By August this year, the city of Calgary is likely to have a networked complex of 73 courtrooms designed to handle presentation of digital evidence and remote video conferencing.
A $16.3 million deal signed between the Alberta government and telecommunications firm Telus Corp. will see Telus expand the use of video links already deployed in some 62 other courts and remand locations within the province.
Employing a fibre optic network, the new system will link separate areas of a building to create a “virtual courtroom,” according to Brian MacIntosh, vice-president, managed IT and collaboration solutions, Telus.
The high-definition tools will allow a witness to render testimony in one location, while an accused is in another area.
The use of video conferencing is especially useful when the safety of a witness may be compromised, or when other issues prevent a witness from physically appearing in court, according to a Toronto lawyer. For security reasons, “some courts, in the past, have allowed witnesses to appear in closed-circuit video conferences,” said George Takach, partner, co-manager and leader of technology group, McCarthy and Tetrault LLP.
He said similar systems have been set-up in Labrador, Orlando, Las Vegas and Los Angeles.
Back in 2004, the court house in Happy Valley-Goose Bay, Labrador was rigged for video conferencing. The system saved the town thousands of dollars, as it did not have to fly witnesses in for every hearing.
“These developments show the justice system is well in step with the rest of the world. Over the last few years, courts have been very comfortable in admitting digital evidence,” Takach said.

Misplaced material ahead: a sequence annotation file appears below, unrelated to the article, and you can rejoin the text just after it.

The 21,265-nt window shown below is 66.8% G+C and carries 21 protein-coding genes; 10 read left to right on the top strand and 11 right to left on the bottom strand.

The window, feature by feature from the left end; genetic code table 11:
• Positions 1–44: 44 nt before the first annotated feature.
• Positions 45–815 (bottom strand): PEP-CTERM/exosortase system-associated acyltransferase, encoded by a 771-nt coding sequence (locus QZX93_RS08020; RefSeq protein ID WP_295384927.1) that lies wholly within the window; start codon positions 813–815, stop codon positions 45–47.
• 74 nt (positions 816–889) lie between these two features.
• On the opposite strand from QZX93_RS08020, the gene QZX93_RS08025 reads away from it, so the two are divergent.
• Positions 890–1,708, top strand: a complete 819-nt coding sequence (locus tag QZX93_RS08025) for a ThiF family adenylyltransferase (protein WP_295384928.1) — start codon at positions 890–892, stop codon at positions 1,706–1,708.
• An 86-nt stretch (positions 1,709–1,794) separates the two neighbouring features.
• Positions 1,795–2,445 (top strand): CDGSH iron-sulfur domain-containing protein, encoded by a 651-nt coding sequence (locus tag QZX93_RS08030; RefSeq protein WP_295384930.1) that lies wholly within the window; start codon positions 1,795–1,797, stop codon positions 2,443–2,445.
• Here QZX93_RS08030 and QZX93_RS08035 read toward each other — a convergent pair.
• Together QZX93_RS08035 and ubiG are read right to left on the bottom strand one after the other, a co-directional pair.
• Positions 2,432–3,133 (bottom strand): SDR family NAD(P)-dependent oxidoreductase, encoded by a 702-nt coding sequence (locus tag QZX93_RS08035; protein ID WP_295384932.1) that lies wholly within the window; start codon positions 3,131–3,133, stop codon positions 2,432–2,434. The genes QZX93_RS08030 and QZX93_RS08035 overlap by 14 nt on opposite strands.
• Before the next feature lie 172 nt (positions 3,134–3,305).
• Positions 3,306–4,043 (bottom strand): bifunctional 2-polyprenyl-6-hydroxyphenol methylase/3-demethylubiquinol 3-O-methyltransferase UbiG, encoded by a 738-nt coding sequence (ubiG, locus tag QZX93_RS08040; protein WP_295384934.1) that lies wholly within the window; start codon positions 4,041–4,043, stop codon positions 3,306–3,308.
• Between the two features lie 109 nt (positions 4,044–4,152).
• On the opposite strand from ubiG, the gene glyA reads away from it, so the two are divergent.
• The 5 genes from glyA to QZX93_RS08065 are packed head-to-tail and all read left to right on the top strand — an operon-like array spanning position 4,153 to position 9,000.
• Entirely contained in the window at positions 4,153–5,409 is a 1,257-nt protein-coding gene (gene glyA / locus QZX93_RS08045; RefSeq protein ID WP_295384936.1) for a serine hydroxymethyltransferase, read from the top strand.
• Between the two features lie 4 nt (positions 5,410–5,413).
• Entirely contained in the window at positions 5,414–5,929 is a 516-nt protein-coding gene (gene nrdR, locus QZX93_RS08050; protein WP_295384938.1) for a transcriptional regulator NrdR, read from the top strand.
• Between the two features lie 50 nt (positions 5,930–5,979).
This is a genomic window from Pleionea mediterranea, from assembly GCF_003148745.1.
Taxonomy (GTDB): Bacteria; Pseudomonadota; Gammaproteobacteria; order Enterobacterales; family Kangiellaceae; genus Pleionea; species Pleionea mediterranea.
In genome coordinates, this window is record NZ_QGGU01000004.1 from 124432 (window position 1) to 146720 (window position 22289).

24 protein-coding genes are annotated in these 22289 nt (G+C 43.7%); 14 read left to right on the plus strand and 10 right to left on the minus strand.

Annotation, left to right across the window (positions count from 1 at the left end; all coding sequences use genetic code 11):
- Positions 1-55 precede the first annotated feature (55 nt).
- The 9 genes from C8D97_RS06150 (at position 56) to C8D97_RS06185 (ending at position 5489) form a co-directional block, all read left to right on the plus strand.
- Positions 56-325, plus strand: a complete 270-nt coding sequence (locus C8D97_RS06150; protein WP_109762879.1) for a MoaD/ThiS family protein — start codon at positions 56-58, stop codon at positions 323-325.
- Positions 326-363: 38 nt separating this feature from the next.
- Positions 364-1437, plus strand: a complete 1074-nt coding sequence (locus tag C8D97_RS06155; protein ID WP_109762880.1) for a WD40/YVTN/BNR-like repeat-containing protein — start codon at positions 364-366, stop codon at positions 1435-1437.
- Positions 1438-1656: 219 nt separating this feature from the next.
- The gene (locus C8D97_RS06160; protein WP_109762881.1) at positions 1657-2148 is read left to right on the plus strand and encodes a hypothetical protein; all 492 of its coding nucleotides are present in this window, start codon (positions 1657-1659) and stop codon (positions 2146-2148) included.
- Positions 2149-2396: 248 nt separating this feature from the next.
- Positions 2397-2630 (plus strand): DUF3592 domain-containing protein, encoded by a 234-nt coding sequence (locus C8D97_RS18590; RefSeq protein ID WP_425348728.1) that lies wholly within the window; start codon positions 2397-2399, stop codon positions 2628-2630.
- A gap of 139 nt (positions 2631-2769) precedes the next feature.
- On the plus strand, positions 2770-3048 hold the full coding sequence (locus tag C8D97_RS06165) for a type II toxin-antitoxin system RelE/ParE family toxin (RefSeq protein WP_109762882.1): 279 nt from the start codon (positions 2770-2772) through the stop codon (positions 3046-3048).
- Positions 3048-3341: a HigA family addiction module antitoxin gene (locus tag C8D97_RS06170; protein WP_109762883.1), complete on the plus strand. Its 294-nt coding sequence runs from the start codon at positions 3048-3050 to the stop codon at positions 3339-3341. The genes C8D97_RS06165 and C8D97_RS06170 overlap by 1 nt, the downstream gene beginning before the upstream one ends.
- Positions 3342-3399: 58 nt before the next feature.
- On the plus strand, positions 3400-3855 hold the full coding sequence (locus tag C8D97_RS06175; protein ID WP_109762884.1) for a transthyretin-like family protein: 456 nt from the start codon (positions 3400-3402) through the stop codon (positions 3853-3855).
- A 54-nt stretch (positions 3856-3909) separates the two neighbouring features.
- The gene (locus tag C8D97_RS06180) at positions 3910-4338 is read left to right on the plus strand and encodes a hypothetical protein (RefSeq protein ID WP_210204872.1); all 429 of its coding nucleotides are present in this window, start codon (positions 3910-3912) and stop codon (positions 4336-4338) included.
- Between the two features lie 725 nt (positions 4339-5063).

He said technology is being used by courts in three key areas: database integration, evidence presentation, and electronic filing of dockets.
Acceptance of evidence, such as e-mails and text recorded in digital form, has been largely driven by the increasing use of these media to record transactions and correspondence, Takach said.
With the exception of Web site pages and digital photos that could be altered, “just about everything is now admissible,” he said.
However, Takach noted that increasing acceptance of digital evidence has also created a new set of challenges . “We have come full circle; now courts are receiving too much evidence.”
For instance, he said, Ontario’s Rules of Civil Procedure require parties to litigation to disclose to the other side every document relevant to the case that includes any information recorded or stored by means of any device.
He said the cost of strict compliance with this rule can easily run into seven figures. “Ironically much of the e-material that is produced is not very helpful.”
Takach pointed to the need for lawyers to get together and set limits on what e-evidence can be admitted in court.